Your eye plus the corrective lens (whether on the surface, or some distance away) makes an "effective" lens with a focal length that depends on the distance between the eye and the lens.
When you are using contact lenses, that distance is fixed; when you have glasses, that distance is variable (by sliding the glasses towards the tip of the nose, or closer to your eyes).
Now typically the effect of glasses gets stronger as the lenses slide towards the tip of your nose: if you have positive diopter lenses (because you are far-sighted), you can see things closer up by sliding the lens further away; if you have negative diopter lenses (as you state), then pushing the lens closer will help.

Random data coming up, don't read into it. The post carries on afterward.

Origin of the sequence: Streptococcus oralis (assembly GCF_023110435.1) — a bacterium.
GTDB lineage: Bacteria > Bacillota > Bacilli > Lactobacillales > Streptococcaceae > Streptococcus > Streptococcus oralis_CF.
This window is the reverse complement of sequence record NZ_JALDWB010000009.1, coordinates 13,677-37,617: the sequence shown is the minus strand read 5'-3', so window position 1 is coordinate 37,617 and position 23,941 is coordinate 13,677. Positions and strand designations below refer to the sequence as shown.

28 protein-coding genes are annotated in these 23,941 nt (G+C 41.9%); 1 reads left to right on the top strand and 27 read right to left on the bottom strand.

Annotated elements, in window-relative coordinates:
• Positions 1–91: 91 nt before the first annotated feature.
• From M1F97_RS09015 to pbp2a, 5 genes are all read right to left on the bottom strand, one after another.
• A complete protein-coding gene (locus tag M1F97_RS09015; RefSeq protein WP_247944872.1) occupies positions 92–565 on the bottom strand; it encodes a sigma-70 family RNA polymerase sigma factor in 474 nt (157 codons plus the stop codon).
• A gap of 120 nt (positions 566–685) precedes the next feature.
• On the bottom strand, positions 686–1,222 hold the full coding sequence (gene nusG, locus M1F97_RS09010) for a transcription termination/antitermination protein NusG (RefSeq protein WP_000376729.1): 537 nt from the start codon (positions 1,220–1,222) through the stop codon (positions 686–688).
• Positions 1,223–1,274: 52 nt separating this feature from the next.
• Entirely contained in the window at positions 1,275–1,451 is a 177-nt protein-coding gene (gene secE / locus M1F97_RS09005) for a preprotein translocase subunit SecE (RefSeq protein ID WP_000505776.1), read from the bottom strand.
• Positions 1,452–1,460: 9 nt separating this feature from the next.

Your optician selected lenses that had a certain curvature, expecting that they would give appropriate correction at a particular distance from the eye; but your glasses are working better than the contacts when you are looking close up, which tells me that you probably push your glasses a little closer to the eye than the optician was expecting.
You can experiment with this and let us know - does sliding the glasses towards the tip of your nose make it harder to read close-up?
The equation describing the effect (assuming two thin lenses with focal length $f_1$, $f_2$ and separated by a small distance $d$) is the Back Focal Length